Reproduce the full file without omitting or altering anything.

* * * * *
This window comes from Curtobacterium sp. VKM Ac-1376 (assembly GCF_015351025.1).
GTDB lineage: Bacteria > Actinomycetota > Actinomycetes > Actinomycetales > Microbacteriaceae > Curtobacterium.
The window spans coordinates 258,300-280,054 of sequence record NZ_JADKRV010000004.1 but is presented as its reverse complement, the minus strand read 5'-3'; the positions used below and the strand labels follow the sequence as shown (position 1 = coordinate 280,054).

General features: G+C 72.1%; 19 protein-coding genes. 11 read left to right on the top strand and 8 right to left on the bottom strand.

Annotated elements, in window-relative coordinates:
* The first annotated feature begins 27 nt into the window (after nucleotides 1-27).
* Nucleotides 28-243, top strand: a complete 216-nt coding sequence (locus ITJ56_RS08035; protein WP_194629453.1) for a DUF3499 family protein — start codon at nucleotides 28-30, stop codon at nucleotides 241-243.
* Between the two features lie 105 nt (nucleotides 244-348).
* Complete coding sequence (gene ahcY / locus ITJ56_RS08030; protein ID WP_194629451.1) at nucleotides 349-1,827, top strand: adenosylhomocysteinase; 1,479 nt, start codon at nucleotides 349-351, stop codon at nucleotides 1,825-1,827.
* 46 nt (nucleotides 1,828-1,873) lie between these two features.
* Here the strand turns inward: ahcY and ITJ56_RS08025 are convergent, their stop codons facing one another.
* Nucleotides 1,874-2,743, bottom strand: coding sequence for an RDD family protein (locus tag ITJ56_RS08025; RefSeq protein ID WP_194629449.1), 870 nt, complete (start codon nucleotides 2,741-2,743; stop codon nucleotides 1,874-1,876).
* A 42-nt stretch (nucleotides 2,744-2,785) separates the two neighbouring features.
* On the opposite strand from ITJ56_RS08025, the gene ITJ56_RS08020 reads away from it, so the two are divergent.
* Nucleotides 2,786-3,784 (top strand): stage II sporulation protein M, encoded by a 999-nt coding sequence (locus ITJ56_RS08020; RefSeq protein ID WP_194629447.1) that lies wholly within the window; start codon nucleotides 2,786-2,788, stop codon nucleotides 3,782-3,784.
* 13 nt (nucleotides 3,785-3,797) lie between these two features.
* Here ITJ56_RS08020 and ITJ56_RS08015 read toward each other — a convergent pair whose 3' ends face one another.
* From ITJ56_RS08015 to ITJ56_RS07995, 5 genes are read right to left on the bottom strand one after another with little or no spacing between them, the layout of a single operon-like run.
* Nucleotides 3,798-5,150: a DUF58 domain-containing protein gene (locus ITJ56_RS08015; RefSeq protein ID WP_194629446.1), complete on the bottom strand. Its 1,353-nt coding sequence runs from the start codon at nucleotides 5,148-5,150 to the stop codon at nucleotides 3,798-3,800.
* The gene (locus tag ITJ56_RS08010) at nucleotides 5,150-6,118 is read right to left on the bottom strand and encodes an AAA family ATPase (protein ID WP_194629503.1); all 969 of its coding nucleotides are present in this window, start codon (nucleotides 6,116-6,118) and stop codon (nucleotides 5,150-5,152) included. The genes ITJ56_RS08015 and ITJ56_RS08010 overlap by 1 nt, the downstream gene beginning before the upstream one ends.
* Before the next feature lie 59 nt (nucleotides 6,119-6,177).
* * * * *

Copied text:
This window comes from Curtobacterium sp. VKM Ac-1376 (assembly GCF_015351025.1).
GTDB lineage: Bacteria > Actinomycetota > Actinomycetes > Actinomycetales > Microbacteriaceae > Curtobacterium.
The window spans coordinates 258,300-280,054 of sequence record NZ_JADKRV010000004.1 but is presented as its reverse complement, the minus strand read 5'-3'; the positions used below and the strand labels follow the sequence as shown (position 1 = coordinate 280,054).

General features: G+C 72.1%; 19 protein-coding genes. 11 read left to right on the top strand and 8 right to left on the bottom strand.

Annotated elements, in window-relative coordinates:
* The first annotated feature begins 27 nt into the window (after nucleotides 1-27).
* Nucleotides 28-243, top strand: a complete 216-nt coding sequence (locus ITJ56_RS08035; protein WP_194629453.1) for a DUF3499 family protein — start codon at nucleotides 28-30, stop codon at nucleotides 241-243.
* Between the two features lie 105 nt (nucleotides 244-348).
* Complete coding sequence (gene ahcY / locus ITJ56_RS08030; protein ID WP_194629451.1) at nucleotides 349-1,827, top strand: adenosylhomocysteinase; 1,479 nt, start codon at nucleotides 349-351, stop codon at nucleotides 1,825-1,827.
* 46 nt (nucleotides 1,828-1,873) lie between these two features.
* Here the strand turns inward: ahcY and ITJ56_RS08025 are convergent, their stop codons facing one another.
* Nucleotides 1,874-2,743, bottom strand: coding sequence for an RDD family protein (locus tag ITJ56_RS08025; RefSeq protein ID WP_194629449.1), 870 nt, complete (start codon nucleotides 2,741-2,743; stop codon nucleotides 1,874-1,876).
* A 42-nt stretch (nucleotides 2,744-2,785) separates the two neighbouring features.
* On the opposite strand from ITJ56_RS08025, the gene ITJ56_RS08020 reads away from it, so the two are divergent.
* Nucleotides 2,786-3,784 (top strand): stage II sporulation protein M, encoded by a 999-nt coding sequence (locus ITJ56_RS08020; RefSeq protein ID WP_194629447.1) that lies wholly within the window; start codon nucleotides 2,786-2,788, stop codon nucleotides 3,782-3,784.
* 13 nt (nucleotides 3,785-3,797) lie between these two features.
* Here ITJ56_RS08020 and ITJ56_RS08015 read toward each other — a convergent pair whose 3' ends face one another.
* From ITJ56_RS08015 to ITJ56_RS07995, 5 genes are read right to left on the bottom strand one after another with little or no spacing between them, the layout of a single operon-like run.
* Nucleotides 3,798-5,150: a DUF58 domain-containing protein gene (locus ITJ56_RS08015; RefSeq protein ID WP_194629446.1), complete on the bottom strand. Its 1,353-nt coding sequence runs from the start codon at nucleotides 5,148-5,150 to the stop codon at nucleotides 3,798-3,800.
* The gene (locus tag ITJ56_RS08010) at nucleotides 5,150-6,118 is read right to left on the bottom strand and encodes an AAA family ATPase (protein ID WP_194629503.1); all 969 of its coding nucleotides are present in this window, start codon (nucleotides 6,116-6,118) and stop codon (nucleotides 5,150-5,152) included. The genes ITJ56_RS08015 and ITJ56_RS08010 overlap by 1 nt, the downstream gene beginning before the upstream one ends.
* Before the next feature lie 59 nt (nucleotides 6,119-6,177).